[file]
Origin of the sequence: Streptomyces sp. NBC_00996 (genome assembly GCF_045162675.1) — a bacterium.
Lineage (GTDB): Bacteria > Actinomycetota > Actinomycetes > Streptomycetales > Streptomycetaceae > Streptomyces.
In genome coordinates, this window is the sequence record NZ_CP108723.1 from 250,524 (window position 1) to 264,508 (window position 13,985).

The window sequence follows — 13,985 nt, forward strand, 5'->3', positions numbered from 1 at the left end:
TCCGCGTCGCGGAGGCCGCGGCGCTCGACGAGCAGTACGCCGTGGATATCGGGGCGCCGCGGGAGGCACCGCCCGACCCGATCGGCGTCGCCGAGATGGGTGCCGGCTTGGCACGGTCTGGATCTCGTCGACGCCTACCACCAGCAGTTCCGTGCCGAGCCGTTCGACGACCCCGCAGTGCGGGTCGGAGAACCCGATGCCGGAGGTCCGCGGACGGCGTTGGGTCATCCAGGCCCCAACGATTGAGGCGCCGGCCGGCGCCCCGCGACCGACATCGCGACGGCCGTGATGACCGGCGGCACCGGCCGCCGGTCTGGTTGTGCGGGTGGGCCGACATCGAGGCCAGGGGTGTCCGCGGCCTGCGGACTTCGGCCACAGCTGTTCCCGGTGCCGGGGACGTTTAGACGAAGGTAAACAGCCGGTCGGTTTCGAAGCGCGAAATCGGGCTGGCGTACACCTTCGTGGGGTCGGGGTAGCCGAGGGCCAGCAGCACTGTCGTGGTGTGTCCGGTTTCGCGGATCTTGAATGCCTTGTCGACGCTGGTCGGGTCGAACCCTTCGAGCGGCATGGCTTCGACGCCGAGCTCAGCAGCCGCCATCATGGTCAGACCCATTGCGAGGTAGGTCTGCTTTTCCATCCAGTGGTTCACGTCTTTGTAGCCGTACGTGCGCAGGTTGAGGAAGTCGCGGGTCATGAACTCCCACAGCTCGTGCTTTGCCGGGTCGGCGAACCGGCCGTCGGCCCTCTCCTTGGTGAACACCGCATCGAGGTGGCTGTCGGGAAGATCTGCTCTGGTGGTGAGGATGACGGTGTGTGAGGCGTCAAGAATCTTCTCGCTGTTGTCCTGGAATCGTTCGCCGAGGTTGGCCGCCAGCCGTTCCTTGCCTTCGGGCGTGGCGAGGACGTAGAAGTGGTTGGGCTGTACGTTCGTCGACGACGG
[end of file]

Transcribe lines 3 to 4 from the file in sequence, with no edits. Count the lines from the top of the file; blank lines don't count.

In genome coordinates, this window is the sequence record NZ_CP108723.1 from 250,524 (window position 1) to 264,508 (window position 13,985).

The window sequence follows — 13,985 nt, forward strand, 5'->3', positions numbered from 1 at the left end: